(Photo by Tommaso Boddi/Getty Images for Netflix)
America Ferrera’s resume is full of statement-making work.
Her breakthrough film, Real Women Have Curves, which is directed by Patricia Cardoso and written by George LaVoo and Josefina López, was a Sundance hit that appealed to audiences for its unique portrayal of complicated mother-daughter relationships. As the star of the ABC telenovela Ugly Betty, she made history as the first Latina to win the lead actress in a comedy Emmy. Superstore, the NBC comedy she appeared in for six seasons, covered everything from paid maternity leave to COVID-19.
(Photo by Kevin Estrada)
Gentefied, the Netflix series she executive produces and is created by Marvin Lemus and Linda Yvette Chávez, is a family comedy that also tackles social issues. Focusing on three cousins and their grandfather, who runs a restaurant in South Los Angeles, the show addresses a community’s loss of cultural identity through gentrification, but also discusses divides between generations, be it views on LGBTQ awareness, heritage, or immigration.
These relatable, but personal, concepts of storytelling are also things Ferrera is drawn to as a fan of cinema. In honor of Gentefied’s second season, Rotten Tomatoes asked Ferrera which Hispanic films inspire her.
I think the very first time I ever saw Latino American faces and creators as part of a movie that I was watching — but also that my friends watched, and that people watched in school and was a topic of conversation — was Stand and Deliver. Funnily enough, it was written and directed by Ramon Menendez, who directed the very first job I ever had, which was a Disney Channel movie called Gotta Kick It Up!. I was probably in middle school [the first time I saw it] and that was such a moment for me. I had never seen American Latinos in an American classroom speaking English and being American in that way before.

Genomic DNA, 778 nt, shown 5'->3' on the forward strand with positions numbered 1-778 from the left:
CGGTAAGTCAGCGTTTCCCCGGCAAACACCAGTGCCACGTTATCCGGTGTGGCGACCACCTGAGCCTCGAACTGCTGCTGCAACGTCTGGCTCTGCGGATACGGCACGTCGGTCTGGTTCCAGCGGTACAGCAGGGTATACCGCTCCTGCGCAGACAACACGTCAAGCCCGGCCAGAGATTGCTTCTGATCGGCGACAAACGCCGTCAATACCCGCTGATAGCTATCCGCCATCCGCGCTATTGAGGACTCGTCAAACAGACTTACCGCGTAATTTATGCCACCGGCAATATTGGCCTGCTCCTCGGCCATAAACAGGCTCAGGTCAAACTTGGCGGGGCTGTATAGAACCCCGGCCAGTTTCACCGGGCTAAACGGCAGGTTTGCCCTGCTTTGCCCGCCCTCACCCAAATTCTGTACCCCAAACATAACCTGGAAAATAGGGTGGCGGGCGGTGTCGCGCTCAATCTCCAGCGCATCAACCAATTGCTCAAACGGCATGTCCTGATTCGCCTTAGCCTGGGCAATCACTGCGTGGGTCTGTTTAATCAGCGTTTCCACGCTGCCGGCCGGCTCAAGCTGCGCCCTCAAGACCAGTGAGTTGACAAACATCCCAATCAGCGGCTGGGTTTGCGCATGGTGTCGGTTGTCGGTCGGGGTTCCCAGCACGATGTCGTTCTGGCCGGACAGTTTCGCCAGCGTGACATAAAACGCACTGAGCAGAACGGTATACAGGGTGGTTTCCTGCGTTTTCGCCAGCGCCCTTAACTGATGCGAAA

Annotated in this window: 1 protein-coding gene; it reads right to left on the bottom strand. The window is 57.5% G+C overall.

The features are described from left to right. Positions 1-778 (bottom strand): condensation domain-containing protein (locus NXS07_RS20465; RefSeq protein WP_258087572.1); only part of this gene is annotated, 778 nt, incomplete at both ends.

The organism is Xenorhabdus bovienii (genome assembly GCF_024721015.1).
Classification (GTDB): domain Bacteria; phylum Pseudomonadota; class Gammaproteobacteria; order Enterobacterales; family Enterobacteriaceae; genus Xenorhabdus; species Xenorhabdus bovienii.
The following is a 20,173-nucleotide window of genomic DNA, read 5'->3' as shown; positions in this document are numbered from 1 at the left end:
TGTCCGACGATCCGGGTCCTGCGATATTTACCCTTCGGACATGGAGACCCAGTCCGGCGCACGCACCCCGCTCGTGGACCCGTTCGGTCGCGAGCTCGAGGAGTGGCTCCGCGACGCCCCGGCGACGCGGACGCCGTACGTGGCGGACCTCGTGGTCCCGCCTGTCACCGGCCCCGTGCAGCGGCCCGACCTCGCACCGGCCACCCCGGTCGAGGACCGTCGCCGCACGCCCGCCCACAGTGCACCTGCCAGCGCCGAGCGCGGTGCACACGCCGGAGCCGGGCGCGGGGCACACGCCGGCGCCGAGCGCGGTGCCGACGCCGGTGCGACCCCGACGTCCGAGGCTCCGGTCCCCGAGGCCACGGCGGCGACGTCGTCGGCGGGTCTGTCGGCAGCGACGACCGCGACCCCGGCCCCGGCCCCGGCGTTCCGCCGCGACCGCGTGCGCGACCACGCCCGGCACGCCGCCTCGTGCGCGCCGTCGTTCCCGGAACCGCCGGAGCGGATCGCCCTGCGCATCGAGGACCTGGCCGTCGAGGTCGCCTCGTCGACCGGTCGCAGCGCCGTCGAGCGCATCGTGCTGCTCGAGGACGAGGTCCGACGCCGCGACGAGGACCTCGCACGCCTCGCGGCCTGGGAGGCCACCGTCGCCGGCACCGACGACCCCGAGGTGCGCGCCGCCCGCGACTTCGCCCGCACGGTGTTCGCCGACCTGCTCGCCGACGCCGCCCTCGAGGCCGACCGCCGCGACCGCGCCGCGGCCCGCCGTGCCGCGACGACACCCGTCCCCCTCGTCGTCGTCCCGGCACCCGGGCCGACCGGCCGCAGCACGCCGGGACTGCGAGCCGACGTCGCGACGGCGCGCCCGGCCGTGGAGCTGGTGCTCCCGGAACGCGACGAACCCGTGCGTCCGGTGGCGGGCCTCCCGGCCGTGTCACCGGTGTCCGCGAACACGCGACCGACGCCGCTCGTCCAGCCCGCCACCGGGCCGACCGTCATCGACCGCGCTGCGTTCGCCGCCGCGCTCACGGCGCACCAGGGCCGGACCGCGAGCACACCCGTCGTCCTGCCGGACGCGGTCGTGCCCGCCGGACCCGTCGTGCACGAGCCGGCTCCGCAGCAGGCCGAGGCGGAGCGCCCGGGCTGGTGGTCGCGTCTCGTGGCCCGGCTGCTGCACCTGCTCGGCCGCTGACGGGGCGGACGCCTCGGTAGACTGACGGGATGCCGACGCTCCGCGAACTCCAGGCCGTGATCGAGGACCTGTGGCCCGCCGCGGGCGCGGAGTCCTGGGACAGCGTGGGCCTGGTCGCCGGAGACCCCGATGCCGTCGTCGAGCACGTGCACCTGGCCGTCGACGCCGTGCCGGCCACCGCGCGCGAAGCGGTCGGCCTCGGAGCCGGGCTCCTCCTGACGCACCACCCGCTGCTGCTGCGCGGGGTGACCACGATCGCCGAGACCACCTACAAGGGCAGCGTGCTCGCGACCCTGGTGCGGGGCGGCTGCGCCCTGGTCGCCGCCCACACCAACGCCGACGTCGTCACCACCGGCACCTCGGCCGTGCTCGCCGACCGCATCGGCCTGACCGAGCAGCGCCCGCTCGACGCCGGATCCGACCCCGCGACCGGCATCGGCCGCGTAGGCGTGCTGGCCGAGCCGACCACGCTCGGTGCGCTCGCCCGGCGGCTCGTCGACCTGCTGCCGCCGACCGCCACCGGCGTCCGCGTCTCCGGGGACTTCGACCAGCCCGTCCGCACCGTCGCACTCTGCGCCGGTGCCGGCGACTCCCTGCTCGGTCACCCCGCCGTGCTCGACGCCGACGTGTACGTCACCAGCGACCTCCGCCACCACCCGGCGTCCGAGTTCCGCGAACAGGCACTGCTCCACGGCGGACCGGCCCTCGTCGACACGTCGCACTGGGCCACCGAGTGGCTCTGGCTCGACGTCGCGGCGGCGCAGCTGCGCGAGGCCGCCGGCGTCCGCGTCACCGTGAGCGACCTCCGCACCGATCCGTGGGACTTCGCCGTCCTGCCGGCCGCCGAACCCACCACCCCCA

Selena was a really big one for me for the same reasons [as Stand and Deliver]. Yes, she was Latina, but she sang in Spanish and she was truly an American. That was the first time I felt — as a young person who knew that I wanted to be a storyteller, that I wanted to be an actress, that I wanted to be involved in the media world — to see not only her story being treated with enough value to be in the mainstream media, but then having it make Jennifer Lopez a star and being an example of success. There was — however unlikely for many — a path to our contributions, our artistic presence in mainstream culture.